Whenever someone asks me about my gender fluidity, I tell them the brief story of three birthdays I had as a child: obviously colours don’t have gender, but when I turned five, I wanted a pink Barbie cake, but that had felt ‘too girly’ in retrospect; when I turned six, I wanted a blue dinosaur cake, but then that had felt ‘too boyish’; so, for my seventh birthday, I refused either, preferring to make a bunch of purple frosted cupcakes with my mother, instead. And that, out of all birthdays, had been my favourite.
I wish it had remained that simple, but a year later, my family moved from the USA to Italy, where language is binarily gendered, and consequently, a lot of the culture is, too. Suddenly finding myself thrown into a new country, with a whole new set of customs to learn, left little room for worrying about being squashed into a fixed box called ‘girl’ – I just went with it.
But my issues with gender didn’t go away, they simply laid dormant. In the summer of 2010, I came across an anime called Ouran Host Club, and for the first time ever, I saw a character who resonated with how I felt. Haruhi Fujioka was both bisexual and gender-fluid. I finally realised that those identities were options I could consider. But, I was scared. I’d never had any ‘real life’ representation, making me believe for the longest time that the only way I could explore my gender was through fiction.
That’s when I created ‘Aurelio’, a male alter-ego I would project all of my masculinity into, so that I could ‘get him out of my system’ and continue to present myself as a female to the rest of the world. This carried on all the way into my early twenties. Sketchbooks and journals filled with doodles of Aurelio, living through my daily life, in my place.
It wasn’t enough though, and the gradual realisation began eating me up from the inside. It was suffocating. So, I started writing, and writing and writing some more. Until I’d written 55,000 words recounting my teen years through the lens of Aurelio. That’s when I realised that swapping the narrator’s gender hadn’t changed a thing. Whether it was Lili or Aurelio living those experiences, emotionally and mentally, it was still me.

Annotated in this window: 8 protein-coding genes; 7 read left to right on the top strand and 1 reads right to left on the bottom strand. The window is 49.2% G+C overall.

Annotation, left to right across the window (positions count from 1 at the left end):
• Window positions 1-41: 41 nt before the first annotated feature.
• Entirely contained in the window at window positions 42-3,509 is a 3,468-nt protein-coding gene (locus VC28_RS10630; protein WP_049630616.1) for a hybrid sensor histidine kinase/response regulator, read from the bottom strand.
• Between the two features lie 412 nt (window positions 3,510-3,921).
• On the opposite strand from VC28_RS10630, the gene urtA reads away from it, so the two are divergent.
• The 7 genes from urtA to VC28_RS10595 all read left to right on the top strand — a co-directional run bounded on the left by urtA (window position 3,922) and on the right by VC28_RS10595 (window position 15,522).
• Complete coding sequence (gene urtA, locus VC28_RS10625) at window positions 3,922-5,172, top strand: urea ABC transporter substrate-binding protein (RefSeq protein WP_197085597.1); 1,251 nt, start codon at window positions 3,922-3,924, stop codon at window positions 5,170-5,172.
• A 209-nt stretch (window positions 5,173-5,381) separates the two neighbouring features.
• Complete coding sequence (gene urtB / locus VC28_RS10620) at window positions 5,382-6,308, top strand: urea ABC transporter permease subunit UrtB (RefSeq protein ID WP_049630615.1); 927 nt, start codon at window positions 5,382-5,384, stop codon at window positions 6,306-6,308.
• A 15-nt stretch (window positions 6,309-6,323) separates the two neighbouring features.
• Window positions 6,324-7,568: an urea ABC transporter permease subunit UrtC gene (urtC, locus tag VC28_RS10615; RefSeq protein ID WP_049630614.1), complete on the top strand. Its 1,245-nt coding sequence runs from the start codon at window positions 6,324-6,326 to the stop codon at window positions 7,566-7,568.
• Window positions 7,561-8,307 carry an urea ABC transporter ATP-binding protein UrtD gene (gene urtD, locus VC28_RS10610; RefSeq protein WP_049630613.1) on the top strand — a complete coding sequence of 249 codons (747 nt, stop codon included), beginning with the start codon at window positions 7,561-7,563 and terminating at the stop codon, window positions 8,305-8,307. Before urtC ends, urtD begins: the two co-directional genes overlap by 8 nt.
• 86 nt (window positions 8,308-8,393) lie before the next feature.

At first, I didn’t want to think about it. I briefly mentioned it to a good friend of mine, who in return, bought me the book Steven Universe: The Tale of Steven written by Rebecca Sugar, a non-binary woman, who had dedicated the book to ‘trans and gender-expansive kids’. My friend said that it reminded him of me. For as much as I had appreciated the support, internally I felt conflicted. I thought, ‘Am I really a ‘gender-expansive kid’? Am I really not just a girl? Can I do that? What would that even mean? What would people say, or think? Would they see me differently? Or misinterpret who I am?’
Regardless, I felt encouraged enough to take a first step: cutting off my hair up to the nape of my neck – in a way that, I later realised, resembled Haruhi’s. I wanted to see how it felt. And, I liked it – a lot. I wanted to cut off more, so I did. I wanted to experiment with hair colours, so I did. I moved on to experimenting with clothes, and so on.
People around me immediately noticed the difference. Not so much regarding my looks, but my mood. Friends all around were telling me how much happier and confident I seemed and, truth be told, I really was. Everything about myself felt so much better, as I allowed myself to navigate freely between masculinity and femininity. And, it wasn’t long before I realised I no longer felt the need to doodle Aurelio.
As Haruhi Fujioka once said: “It doesn’t really matter, does it? Why should I care about appearances and labels anyway? It’s what’s on the inside that counts.” This quote from Ouran Host Club resurfaced from my memories multiple times throughout this journey. A full decade later, it turned out that Haruhi had been right all along.
Currently, I’m volunteering as an ambassador with Just Like Us to be the ‘real life’ representation I would have needed back then. I give school talks, interact with young people, help produce LGBTQ+ media, and let people know that being who you are is possible outside of fiction, and embracing who you are will lead to happiness. Now 25, I am proud to – once again – finally be my own little purple frosted cupcake, made on my own terms and to my own liking.
For more information about Just Like Us and their incredible work supporting LGBTQ+ youth, visit their website.